Joule Thief

Joule Thief

A little info on the Joule Thief for those of you that have not heard about it. In the article “One Volt LED – A Bright Light” written by Z. Kaparnik from Swindon, Wilts, UK published in the November 1999 issue of the magazine “Everyday Practical Electronics” in the section “Ingenuity Unlimited”; described how to make a “Micro-torch circuit” using a very compact high frequency, high efficiency DC-DC converter design. The circuit consisted of a hand wound micro toroid, a 10K resistor and a ZTX450 transistor. The circuit was designed to run a LED that had a forward voltage drop greater than 1.8VDC from a single cell battery (1.5VDC) and could run as low as 750mV, this meant it could run from nearly dead batteries. This circuit has been propagated, experimented with, and changed at numerous sites and discussion boards and most significantly can now run white LEDs that have forward voltages greater than 3V. Someone nicknamed the circuit “Joule Thief” and it has stuck ever since.

A Joule Thief circuit is a simple three component, low Voltage DC-DC boost converter. The circuit can run on voltages as low as 300-400mV depending on the transistor used and windings on the transformer. The output voltage and current depend on the three components used in the circuit. As a minimum the transistor must have high enough gain and should have a collect-emitter voltage rating that is well above the maximum output peak voltage on the secondary winding ( I like at least a 25% margin ). The resistor is chosen so that it limits the maximum circuit current, by limiting the current to the base of the NPN transistor. The transformer can be wound 1:1 for simple operation or can be wound with more than two coils ( A third winding may be wound to create high voltages for running EL devices, Nixie tubes, neon bulbs, etc… ).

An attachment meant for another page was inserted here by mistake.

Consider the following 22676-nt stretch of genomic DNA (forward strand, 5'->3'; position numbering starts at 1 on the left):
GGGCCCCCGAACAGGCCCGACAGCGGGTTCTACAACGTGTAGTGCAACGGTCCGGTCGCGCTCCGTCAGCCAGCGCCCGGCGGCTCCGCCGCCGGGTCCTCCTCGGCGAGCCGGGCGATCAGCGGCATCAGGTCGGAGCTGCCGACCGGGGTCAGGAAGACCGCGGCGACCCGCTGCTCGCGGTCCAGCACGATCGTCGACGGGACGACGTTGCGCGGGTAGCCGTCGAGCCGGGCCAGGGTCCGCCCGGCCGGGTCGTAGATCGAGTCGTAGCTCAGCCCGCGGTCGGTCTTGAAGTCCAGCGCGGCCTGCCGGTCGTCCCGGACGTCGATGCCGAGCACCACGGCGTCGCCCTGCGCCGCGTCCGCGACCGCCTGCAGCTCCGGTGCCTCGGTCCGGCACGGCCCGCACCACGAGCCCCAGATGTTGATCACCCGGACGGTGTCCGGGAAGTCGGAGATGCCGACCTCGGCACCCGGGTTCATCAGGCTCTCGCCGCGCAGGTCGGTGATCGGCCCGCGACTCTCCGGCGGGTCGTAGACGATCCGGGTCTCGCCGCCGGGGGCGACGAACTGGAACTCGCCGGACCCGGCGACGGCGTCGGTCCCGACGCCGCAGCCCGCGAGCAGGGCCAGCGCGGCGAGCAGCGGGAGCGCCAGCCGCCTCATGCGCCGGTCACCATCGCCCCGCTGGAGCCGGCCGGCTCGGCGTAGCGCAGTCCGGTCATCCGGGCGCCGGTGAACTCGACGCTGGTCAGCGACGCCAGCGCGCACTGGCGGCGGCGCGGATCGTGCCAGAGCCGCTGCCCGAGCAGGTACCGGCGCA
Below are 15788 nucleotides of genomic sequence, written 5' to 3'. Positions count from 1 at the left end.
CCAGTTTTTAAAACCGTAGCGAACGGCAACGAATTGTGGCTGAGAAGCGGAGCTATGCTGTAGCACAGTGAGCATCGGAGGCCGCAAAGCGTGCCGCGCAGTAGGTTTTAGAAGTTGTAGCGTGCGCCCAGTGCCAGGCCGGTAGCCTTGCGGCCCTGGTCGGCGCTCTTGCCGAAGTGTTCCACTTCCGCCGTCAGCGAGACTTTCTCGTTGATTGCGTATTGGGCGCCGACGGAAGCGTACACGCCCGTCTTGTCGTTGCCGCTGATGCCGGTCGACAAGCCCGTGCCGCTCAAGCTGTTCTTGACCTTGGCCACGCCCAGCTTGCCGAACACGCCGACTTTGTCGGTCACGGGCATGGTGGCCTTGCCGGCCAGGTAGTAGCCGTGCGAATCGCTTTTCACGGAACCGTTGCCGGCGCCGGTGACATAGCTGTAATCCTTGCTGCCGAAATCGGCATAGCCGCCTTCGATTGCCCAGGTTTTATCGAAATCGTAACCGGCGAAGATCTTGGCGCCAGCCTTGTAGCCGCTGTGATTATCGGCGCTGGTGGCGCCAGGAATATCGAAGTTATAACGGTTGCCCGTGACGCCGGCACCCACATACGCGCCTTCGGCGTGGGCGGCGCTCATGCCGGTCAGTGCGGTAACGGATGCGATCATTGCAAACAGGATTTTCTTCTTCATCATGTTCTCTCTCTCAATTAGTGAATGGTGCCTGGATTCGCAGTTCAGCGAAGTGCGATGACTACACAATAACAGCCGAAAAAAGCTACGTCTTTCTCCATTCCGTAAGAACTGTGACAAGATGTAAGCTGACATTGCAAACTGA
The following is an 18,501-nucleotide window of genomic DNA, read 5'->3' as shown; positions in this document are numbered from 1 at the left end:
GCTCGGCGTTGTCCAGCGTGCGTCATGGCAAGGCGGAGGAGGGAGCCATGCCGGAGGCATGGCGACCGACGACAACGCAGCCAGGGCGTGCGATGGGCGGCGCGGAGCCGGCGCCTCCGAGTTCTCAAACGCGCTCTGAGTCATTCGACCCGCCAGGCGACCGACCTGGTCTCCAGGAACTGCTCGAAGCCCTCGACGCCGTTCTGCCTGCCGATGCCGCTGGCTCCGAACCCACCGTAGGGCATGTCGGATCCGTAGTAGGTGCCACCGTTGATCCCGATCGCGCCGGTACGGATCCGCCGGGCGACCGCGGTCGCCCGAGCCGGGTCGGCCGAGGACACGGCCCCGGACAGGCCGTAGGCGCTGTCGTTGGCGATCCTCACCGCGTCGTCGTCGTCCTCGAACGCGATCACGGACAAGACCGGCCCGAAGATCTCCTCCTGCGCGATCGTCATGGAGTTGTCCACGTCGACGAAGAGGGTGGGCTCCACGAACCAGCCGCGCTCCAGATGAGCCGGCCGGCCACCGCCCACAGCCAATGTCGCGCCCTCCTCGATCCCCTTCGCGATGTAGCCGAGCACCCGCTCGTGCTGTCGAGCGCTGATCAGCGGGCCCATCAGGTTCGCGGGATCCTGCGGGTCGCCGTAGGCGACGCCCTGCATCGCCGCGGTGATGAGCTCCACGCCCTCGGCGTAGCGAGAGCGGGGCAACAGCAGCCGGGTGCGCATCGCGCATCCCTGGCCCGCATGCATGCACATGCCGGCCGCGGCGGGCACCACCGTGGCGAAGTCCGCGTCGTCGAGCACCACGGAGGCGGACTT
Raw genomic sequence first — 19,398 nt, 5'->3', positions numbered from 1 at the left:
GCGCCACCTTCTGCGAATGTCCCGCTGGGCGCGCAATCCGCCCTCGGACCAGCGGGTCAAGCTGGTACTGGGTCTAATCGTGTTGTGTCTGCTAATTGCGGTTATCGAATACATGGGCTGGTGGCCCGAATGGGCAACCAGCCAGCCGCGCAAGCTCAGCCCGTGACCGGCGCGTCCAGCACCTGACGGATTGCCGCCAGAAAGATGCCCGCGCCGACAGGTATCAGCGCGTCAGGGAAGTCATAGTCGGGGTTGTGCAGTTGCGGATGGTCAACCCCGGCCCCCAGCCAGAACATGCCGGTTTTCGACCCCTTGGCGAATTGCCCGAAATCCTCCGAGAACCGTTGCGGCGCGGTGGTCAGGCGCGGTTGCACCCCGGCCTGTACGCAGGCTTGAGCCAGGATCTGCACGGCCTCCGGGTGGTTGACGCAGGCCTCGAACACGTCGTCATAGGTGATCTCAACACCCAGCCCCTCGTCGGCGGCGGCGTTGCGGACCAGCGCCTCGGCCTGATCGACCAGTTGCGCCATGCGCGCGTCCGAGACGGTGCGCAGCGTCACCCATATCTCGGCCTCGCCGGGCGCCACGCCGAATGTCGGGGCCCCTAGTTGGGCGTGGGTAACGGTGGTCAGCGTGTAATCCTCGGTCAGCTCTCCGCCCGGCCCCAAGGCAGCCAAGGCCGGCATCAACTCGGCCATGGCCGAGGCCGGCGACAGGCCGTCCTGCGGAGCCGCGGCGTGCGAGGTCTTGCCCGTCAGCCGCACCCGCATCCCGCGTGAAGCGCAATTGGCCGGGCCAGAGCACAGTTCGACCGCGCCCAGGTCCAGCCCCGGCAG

I decided to try and experiment with this circuit myself. I have made many variations of the circuit, some that could run to voltages as low as ~350mV and still produce 12V out (not much current though with such a low input voltage). In making the circuit, I decided it would be nice to have a PCB so that I did not have worry about problems that I was having with the air wired experimental circuits. The air wired circuit had several problems due to wiring shorts or opens, and was not robust enough to carry around. I thought it would be nice to produce some kits for other experimenters so that it would be easy to assemble and not have to worry about wiring problems. Visit the products page or see Joule Thief kits here:
Read the rest of the Joule Thief Blog for circuits, simulations, and experiments.

Leave a Reply

Your email address will not be published. Required fields are marked *